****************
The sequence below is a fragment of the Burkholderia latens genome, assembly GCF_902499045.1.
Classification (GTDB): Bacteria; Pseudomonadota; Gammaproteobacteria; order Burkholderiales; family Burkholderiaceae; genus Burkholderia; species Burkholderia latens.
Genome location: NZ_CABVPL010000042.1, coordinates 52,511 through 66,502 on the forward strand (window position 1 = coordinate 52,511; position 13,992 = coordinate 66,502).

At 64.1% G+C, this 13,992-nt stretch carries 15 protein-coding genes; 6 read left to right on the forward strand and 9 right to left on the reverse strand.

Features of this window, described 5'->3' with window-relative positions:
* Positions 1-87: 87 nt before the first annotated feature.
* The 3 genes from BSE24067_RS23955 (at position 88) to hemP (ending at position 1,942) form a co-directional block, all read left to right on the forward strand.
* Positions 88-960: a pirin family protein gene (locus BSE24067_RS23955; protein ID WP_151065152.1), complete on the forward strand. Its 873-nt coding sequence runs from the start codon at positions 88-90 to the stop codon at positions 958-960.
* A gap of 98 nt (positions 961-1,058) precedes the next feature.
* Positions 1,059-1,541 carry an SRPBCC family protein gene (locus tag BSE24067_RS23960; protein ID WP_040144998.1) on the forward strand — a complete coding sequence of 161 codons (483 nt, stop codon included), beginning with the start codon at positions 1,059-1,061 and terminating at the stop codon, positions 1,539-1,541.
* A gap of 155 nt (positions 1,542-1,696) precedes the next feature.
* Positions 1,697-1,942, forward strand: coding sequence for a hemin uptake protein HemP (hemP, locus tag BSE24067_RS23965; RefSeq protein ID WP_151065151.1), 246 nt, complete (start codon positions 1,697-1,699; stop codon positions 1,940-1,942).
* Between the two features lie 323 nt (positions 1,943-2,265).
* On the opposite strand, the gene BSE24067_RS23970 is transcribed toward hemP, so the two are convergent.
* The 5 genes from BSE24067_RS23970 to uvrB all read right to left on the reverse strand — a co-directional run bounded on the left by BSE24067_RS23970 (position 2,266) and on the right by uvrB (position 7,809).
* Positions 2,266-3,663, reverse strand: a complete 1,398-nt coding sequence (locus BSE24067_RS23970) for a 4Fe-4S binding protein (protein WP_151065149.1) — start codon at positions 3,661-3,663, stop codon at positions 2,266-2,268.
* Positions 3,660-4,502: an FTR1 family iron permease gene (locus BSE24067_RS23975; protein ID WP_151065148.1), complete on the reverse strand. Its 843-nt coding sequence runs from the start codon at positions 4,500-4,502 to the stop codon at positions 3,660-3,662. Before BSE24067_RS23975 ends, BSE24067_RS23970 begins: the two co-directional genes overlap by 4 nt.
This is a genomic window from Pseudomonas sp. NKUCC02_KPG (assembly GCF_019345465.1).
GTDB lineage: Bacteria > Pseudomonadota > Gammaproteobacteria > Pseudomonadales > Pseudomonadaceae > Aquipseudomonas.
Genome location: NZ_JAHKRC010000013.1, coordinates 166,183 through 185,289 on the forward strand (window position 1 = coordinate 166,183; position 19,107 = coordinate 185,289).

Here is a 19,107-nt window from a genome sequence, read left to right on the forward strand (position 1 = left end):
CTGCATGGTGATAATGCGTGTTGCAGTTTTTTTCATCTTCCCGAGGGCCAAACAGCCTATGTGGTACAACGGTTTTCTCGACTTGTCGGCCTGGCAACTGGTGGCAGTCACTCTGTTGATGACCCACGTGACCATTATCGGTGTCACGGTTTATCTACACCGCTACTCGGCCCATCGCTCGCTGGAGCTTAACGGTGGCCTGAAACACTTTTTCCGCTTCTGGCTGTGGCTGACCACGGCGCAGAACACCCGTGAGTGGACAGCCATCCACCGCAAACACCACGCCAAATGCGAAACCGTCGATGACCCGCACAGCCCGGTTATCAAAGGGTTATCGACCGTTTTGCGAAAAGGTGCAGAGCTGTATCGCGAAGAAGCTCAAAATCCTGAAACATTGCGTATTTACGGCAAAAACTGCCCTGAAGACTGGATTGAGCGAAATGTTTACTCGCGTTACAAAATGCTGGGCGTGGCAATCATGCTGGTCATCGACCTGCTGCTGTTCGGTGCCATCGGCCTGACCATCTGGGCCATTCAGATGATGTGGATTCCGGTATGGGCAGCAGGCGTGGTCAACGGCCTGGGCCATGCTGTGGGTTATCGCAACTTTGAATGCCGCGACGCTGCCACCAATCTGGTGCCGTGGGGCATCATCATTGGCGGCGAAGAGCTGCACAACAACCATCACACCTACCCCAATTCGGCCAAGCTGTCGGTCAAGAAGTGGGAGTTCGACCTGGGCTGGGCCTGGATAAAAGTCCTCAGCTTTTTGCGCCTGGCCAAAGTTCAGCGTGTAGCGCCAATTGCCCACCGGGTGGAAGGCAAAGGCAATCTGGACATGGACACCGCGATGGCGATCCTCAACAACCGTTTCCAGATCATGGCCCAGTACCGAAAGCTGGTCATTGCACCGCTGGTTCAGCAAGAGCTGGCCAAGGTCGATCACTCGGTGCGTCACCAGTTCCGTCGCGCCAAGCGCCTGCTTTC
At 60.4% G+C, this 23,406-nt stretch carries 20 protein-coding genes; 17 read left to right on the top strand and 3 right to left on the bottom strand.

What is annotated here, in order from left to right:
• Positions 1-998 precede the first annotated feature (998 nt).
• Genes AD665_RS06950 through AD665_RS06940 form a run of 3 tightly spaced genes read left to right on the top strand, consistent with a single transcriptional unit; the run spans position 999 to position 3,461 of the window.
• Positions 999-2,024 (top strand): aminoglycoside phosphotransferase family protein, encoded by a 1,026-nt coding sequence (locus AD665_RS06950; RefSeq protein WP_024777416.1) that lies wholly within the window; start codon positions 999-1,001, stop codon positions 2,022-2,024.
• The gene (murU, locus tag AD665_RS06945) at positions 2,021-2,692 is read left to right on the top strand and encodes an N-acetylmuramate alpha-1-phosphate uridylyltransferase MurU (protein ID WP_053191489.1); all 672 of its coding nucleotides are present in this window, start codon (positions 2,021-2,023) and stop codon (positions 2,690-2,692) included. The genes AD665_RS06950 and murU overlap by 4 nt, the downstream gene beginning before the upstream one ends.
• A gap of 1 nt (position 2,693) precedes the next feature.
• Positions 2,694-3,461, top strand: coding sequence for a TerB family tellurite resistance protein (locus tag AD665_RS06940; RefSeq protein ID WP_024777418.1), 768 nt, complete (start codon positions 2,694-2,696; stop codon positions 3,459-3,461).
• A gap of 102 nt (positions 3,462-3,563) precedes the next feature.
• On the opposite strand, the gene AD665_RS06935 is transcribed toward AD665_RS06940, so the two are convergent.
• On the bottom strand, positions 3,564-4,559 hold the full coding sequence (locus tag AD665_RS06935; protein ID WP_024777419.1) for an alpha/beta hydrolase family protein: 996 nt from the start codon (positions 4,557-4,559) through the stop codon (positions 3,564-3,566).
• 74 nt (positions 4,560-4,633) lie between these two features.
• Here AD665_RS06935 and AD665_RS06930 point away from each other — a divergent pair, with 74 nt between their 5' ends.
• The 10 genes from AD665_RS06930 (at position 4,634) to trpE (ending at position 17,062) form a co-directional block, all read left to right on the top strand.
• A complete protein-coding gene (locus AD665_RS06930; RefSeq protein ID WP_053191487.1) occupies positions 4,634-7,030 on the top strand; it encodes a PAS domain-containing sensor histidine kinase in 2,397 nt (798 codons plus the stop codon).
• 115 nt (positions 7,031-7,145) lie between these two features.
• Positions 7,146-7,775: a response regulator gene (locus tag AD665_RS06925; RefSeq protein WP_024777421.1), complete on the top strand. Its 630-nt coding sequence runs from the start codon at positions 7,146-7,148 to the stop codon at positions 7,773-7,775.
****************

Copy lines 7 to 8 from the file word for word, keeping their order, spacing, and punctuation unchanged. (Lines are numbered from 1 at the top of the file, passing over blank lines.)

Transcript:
* The 3 genes from BSE24067_RS23955 (at position 88) to hemP (ending at position 1,942) form a co-directional block, all read left to right on the forward strand.
* Positions 88-960: a pirin family protein gene (locus BSE24067_RS23955; protein ID WP_151065152.1), complete on the forward strand. Its 873-nt coding sequence runs from the start codon at positions 88-90 to the stop codon at positions 958-960.